0836 A letter from BBC director general Mark Thompson: "I am writing to inform you that you have successfully completed your probation period at the BBC and I am in a position to offer you the job on a permanent basis." It is unclear whether or not this is a joke.
0848 Sir Terry introduces one of his favourite-ever records, Ella Fitzgerald's recording of My Funny Valentine.
0852 "We make no apology for the music being a little slow and sentimental this morning. There's a reason for it."
0903 Sir Terry's successor, Chris Evans, says the 71-year-old will be a hard act to follow.
"I've listened to Terry for years. When I was a trolley boy at Presto supermarket in Warrington, I listened to him on the way into work. I'm just going to feel it, I'm just going to try to do the right thing by Radio 2 and Terry Wogan".
0904 "I think Sarah Kennedy put it best this morning," laughs Sir Terry, "when she said I was very lucky I am having my obituaries while I'm still alive".
0906 John Marsh arrives for a surprise instalment of the show's long-running, double-entendre laden Janet and John segment. Today's story revolves around a trip to an Indian restaurant, where John has a "sweet lassi on the table". Marsh and Sir Terry can barely contain their mirth.
"If the Prime Minister is listening to this, he'll want to change his opinion before the next news," Sir Terry notes.
0919 Dolly Parton's I Will Always Love You ushers in the final 10 minutes of the show, followed by Peter Gabriel, Paddy Maloney and the Black Dyke Mills Band, singing That'll Do. It is unashamedly mushy.
Sir Terry signs off from breakfast show
0926 And here is Sir Terry's farewell speech:
This is it, then. This is the day I have been dreading - the inevitable morning when you and I come to the parting of the ways, the last Wake Up To Wogan.
It wasn't always thus. For the first 12 years it was the plain old Terry Wogan Show and you were all Twits, the Terry Wogan is Tops Society.
When I returned to the bosom of our family, it became Wake Up To Wogan and you all became TOGs, Terry's Old Geezers and Gals.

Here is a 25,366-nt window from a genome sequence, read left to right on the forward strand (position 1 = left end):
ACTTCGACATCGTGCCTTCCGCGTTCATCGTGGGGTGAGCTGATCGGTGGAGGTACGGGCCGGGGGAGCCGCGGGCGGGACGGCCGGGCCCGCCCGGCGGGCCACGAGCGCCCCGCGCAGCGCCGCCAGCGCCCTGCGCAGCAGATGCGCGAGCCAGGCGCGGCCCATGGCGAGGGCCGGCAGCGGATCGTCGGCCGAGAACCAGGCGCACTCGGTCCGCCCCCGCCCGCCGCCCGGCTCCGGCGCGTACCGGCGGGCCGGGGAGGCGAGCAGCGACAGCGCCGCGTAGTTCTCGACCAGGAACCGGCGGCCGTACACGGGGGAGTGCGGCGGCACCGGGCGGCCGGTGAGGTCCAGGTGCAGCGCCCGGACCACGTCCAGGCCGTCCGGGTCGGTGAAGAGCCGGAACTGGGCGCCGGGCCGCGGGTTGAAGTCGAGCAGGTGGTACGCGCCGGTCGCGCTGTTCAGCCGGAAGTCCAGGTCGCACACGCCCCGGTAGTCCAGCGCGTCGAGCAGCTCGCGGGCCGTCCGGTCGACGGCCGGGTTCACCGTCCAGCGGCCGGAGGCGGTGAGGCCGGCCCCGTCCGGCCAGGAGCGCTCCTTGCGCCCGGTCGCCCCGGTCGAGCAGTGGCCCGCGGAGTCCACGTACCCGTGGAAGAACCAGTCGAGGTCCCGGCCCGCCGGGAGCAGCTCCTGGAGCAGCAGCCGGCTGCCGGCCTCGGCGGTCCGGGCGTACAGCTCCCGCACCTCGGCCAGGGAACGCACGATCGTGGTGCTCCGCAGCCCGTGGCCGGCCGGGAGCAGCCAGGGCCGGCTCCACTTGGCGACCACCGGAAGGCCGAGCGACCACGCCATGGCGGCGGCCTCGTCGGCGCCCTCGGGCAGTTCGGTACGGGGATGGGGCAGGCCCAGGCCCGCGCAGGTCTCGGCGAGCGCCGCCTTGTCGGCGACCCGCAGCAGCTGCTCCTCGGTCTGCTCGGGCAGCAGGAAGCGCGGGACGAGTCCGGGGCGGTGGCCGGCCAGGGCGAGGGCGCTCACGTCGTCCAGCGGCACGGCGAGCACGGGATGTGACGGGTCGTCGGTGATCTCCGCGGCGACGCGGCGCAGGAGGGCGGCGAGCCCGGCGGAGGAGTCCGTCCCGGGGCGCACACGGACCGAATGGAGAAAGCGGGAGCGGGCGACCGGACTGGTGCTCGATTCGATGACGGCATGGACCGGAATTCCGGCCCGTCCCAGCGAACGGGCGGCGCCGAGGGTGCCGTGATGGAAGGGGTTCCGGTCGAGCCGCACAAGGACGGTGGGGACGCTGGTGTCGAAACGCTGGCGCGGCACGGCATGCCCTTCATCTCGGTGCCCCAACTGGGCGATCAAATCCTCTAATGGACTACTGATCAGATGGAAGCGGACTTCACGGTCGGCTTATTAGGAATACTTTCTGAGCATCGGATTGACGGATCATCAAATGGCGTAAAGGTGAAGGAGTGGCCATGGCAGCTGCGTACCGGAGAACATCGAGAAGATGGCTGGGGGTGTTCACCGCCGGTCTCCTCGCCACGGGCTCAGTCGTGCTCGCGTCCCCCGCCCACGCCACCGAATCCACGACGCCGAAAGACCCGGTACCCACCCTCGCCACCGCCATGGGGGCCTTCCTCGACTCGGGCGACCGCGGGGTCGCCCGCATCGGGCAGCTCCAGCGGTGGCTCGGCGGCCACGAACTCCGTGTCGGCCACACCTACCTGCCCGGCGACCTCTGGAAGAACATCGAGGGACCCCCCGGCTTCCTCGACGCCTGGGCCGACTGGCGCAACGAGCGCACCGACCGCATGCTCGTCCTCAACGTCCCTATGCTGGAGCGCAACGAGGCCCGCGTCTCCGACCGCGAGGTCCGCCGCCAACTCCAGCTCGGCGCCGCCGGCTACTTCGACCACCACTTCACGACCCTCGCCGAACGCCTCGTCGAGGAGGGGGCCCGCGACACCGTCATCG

It's always been a source of enormous pride to me that you have come together in my name, that you are proud to call yourself my listeners, that you think of me as a friend, someone that you are close enough to laugh with, to poke fun at and occasionally, when the world seemed just a little too cruel, to shed a tear with.
And the years together with you have not only been a pleasure but a privilege. You have allowed me to share your lives with you. When you tell me how important I have been in your lives it's very moving. You have been every bit as important in mine.
We have been though at least a couple of generations together, for many of you - your children, like mine, now have children of their own. And your support for Children In Need has been consistent and magnificent. You've baked the bakes, you've held the quizzes, you've sold the calendars, you've packed the CDs and the DVDs. You've answered the phones - always there when we've called on you, unheralded and unsung. And if anybody embodies the generous, warm spirit of this country it's you, my listeners.
I am not going to pretend that this is not a sad day - you can probably hear it in my voice. I am going to miss the laughter and the fun of our mornings together. I know you are going to welcome Chris Evans with the same generosity of spirit that you have always shown me.
So, I am going to miss you, until we are together again in February, have a happy Christmas.
Thank you, thank you for being my friend.
0928 And the final song is The Party's Over by Anthony Newley. "Now you must wake up, all dreams must end."